Tag Archives: Guilt

Does Love Mean, Having to Say I’ll Kill You?

As I’ve written here before, my Grandmother Nellie was a tough old bird.  Things went her way or else.  This worked fine as far as where her furniture was placed or what to have for dinner, but it didn’t work so well with the people in her life.

In high school she dated Lawrence for several weeks, until he was late to pick her up.  Then she dumped him.  Lawrence’s younger brother Walter asked her out and learning his lesson from Lawrence, did everything demanded of him — for the rest of his life.

I imagine things went pretty smoothly for Grandmother, until my mother was born. Children are notorious for not following our plans for them.  Instead of marrying for money as demanded by Grandmother, she married for love; a poor farmer and a Catholic one at that. She then proceeded to have way more kids than proper society (or Grandmother) accepted.

Mom battled her weight her entire life with Grandmother berating her at every turn. When Mom was diagnosed with cancer and told her chemo treatments would be harsh Grandmother sent a get well card. She’d written inside “At least now you’ll be able to lose that extra weight you’ve been carrying around.”

She probably did love my mother and she tolerated her husband. But she adored her pets – at least, as long as they behaved.  One week she’d mention that Fluffy had a cold.  The next time we talked she’d tell me how cute Tabby was.

“Tabby?  I thought your cat’s name was Fluffy.”

“Oh.  I put Fluffy down.”

When Tabby jumped up on a shelf and broke one of Grandmother’s precious knickknacks, the cat disappeared.

A dog she’d had for years that peed on her rug?  Gone.

My dad used to joke that he was afraid to sneeze around Nellie in case she decided to put him down.

Now I’m in the position of having to make that terrible choice with our dog, Lola.  Not because she’s a nuisance, but because she’s in pain and can’t get around.

We met with our vet this week and he says it’s close to time and explains how lucky animals are that we have the power to put them out of their misery.  I’ve always agreed with that philosophy but have never had to put it into practice.

The power, I’ve discovered, is now a curse that haunts me as I look into Lola’s brown eyes and I beg her to tell me if she’s ready to go.  I do love her.  In fact, I love her enough to kill her

I pride myself on being nothing like my Grandmother Nellie, but I wonder.  Am I really?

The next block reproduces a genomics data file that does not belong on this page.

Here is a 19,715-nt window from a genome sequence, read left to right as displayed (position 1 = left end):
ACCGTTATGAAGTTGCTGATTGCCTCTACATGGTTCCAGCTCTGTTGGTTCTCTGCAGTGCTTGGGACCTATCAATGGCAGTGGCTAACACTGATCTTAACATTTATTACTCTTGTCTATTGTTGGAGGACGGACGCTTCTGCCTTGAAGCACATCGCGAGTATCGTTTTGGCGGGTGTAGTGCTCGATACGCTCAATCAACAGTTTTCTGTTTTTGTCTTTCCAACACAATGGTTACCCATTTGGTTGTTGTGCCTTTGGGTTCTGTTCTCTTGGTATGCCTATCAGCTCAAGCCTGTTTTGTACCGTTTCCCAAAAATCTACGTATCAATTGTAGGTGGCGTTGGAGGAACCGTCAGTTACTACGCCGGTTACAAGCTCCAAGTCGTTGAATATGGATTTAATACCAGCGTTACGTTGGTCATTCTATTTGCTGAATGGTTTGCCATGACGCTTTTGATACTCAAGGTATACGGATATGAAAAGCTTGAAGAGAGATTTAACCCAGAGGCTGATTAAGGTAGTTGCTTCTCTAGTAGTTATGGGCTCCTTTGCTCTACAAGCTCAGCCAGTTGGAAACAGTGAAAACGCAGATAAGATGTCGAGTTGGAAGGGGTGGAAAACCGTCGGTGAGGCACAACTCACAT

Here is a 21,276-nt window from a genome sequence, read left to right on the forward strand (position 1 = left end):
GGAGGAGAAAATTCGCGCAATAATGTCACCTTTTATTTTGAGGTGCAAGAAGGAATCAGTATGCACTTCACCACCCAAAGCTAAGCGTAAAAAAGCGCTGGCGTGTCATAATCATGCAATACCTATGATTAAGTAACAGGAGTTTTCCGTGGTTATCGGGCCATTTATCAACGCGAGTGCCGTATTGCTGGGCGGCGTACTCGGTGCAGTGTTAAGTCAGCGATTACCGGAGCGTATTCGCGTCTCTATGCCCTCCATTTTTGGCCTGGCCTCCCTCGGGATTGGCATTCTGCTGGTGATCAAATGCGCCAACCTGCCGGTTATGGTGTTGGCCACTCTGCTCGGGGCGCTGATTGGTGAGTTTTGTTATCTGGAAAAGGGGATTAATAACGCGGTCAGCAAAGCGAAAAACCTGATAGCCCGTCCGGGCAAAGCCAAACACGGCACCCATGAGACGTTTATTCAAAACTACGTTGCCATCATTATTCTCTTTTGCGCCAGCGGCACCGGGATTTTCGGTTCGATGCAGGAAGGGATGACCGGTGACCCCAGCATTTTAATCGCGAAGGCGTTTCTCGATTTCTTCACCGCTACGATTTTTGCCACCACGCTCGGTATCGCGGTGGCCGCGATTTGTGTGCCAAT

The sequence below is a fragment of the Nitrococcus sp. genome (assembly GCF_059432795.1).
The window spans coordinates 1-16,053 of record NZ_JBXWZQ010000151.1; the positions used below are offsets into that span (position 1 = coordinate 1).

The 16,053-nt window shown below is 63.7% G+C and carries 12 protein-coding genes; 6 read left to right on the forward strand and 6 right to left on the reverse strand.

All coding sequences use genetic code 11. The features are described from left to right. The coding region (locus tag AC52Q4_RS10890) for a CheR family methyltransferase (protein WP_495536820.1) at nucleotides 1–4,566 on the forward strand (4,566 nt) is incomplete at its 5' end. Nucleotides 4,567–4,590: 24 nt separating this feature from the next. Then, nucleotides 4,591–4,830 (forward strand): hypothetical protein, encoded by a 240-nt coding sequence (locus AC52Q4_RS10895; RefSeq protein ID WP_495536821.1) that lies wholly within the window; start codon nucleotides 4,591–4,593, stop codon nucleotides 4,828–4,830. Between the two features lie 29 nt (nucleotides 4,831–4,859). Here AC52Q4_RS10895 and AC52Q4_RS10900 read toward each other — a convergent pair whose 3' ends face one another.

Missed Manners

I found this note, in my mother’s handwriting, as I was digging through a box that belonged to my grandmother. I swear, that woman can still make me feel guilty.

My grandmother, “Don’t you dare call me Grandma,” Nellie, had one goal in life — to teach her wild grandchildren to have good manners. As a child, I sat through hours of angst-ridden instructions on the proper handling of silverware and napkins. A lesson on how to hold your glass properly so as not to end up with a milk mustache seemed particularly useless. My only concern at home on the farm with my sister and brothers was how to obtain the actual milk before they did.

One Thanksgiving dinner Grandmother Nellie assigned me the chair to her right to “control Teresa’s fidgeting,” as she said. She spent the meal correcting my every move. “Pass the food from left to right. Don’t gulp your water, sip it. Quit fidgeting!” Toward the end of the meal she whispered between gritted teeth, “Get your elbows off the table..now!”

I yanked my arms away and slid my elbows through the slats in the back of the chair, where they promptly got stuck. I sat quietly through the rest of the meal. My arms were tucked tight against my sides, my elbows held firmly from behind by the hateful chair slats. I politely declined any extra food offered to me and although Grandmother expressed her unhappiness at the food left on my plate, she did praise me for sitting so upright and proper.

People began to notice something was wrong when I left the dessert, angel food cake (my favorite) untouched on my plate. Grandmother immediately demanded that I remove my elbows from the chair but I could not get them free. I’m not sure when the tears started, probably when my older brother suggested we cut off my arms.

Disgusted with the entire scene, Grandmother marched into her bedroom and returned with her face cream. She slathered up each of my elbows and they finally slid free. She hurried to the kitchen and returned with a soft dishtowel. Grandmother knelt down and murmured, “Oh dear, I hope there’s no damage,” as she gently wiped the greasy face cream from the slats of her chair.

Thanks to Grandmother Nellie, I am comfortable at any formal gathering. I know how to use the proper fork and which direction to pass the food. I can even drink a foamy latte without getting a milk mustache. And my elbows? They’re right where they belong. Safely resting on the table.